(5) Free California Rental Lease Forms to Download

Free California Sublease Agreement - PDF Download

California sublease agreement is a document that allows for subletting and done in accordance to provision (CIV § 1995.210). It is a legally binding document between a sub-lessor (current tenant) and a sub-lessee (subtenant) in a residential space. The subtenant is bound to comply with the original terms as stated

Free Rental Application California - PDF Download

California residential rental application form is used by a landlord or property management company to collect crucial information on potential tenants.  The filled-in formation ranges from personal information to rental history, employment, credit, and references information. Once the applicant fills the form, they authorize the landlord to conduct a background

Free Commercial Lease Agreement California - PDF Download

The California commercial lease agreement is a legal document that governs the relationship between the landlord and the tenant in a commercial property.  Although there are decreased regulations compared to other leases, the California commercial lease agreement complies with the state laws. The lease agreement must follow the provisions provided

Landlord-Tenant Laws

The laws governing the California rental lease are found under:

  • California Civil Code: Divisions 2 (Property) and 3 (Obligations)
  • California Tenants: A Guide to Residential Tenants’ and Landlords’ Rights and Responsibilities (PDF)

Security Deposits

According to Cal. Civ. Code § 1950.5) (§ 1940.5(g)), the maximum security deposit for an unfurnished unit is two months’ rent while the furnished one is three months’ rent.

The landlord is supposed to return the security deposit within 21 days after the tenant vacates the premises as required by (CIV Code § 1950.5(g) (1)).  There are no statutes required on the interest and placement of the security deposit in a separate account.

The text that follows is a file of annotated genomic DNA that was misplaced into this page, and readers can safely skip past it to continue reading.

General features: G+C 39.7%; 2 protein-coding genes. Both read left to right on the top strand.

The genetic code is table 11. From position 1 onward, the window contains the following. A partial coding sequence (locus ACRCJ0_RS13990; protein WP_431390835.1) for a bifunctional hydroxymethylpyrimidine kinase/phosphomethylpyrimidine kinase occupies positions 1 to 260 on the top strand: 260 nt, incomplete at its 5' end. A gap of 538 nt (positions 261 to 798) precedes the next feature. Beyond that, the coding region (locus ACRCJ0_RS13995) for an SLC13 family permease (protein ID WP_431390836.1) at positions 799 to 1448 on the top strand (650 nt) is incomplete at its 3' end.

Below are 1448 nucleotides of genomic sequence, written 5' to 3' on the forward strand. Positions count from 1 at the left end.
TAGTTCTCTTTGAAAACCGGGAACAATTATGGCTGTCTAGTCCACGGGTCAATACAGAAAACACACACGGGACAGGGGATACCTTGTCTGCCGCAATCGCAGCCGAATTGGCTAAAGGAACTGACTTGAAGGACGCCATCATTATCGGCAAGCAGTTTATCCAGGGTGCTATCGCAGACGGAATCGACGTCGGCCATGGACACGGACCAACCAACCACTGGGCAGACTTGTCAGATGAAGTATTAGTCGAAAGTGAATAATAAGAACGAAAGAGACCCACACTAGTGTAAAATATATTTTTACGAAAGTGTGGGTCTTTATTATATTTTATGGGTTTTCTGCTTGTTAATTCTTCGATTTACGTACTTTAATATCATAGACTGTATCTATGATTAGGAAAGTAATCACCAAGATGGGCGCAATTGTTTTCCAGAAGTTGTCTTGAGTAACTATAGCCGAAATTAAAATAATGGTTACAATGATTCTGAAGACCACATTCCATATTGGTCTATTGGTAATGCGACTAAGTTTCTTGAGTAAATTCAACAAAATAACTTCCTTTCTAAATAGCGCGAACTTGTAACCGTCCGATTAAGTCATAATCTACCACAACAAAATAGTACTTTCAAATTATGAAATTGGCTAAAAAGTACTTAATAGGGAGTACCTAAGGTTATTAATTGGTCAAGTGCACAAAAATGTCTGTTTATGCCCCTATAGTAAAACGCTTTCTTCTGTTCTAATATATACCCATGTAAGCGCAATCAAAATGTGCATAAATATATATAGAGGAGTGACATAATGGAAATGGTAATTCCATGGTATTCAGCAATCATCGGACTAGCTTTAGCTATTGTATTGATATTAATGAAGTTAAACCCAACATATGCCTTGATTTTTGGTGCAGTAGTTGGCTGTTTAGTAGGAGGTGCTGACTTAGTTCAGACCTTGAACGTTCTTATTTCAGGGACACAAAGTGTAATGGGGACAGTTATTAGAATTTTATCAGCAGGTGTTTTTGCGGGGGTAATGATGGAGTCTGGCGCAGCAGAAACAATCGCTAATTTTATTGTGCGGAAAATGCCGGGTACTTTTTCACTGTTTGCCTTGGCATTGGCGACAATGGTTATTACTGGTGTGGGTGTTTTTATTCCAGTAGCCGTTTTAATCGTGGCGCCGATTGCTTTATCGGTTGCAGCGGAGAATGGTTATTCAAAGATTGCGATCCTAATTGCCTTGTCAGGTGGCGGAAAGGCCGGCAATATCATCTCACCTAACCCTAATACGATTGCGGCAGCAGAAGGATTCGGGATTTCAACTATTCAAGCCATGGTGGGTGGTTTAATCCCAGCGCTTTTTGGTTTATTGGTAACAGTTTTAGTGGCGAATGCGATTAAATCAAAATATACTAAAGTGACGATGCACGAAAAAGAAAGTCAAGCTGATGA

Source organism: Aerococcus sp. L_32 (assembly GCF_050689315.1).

The rent is supposed to be paid as stated on the lease agreement. The landlord can charge late fees but are supposed to be reasonable according to (CIV § 1671).  The landlord also has a right to send a 3-day notice ((§ CCP 1161(2))) to the tenant to pay the rent which requires the tenant to pay the rent due plus penalties or vacate the premises.

There is no statute on the rent grace period in California.

The landlord must notify the tenant 30 days before increasing rent according to (CIV Code § 827(b)(2-3)). In cases where the rent is to be increased by more than 10% of the lowest amount charged within the past 12 months, then the landlord is required to give a 90-day notice.

Required disclosures

The Landlord must disclose the following to prospect tenants
AB 1482 Just Cause Addendum– It is signed to ensure there is no restriction when it comes to renting increases or tenant evictions. It is written according to (CIV 1946.2(e)) & 1947.12(d)(5)(B)(i)).  However, it can be exempted if it falls under:

  • Properties with two separate dwellings and the owner occupy one of the units
  • Premises constructed in the last 15 years
  • Restrictions by regulatory restrictions, deeds, and other documents that limit affordability to moderate and low-income households
  • Units that are under local rent control ordinance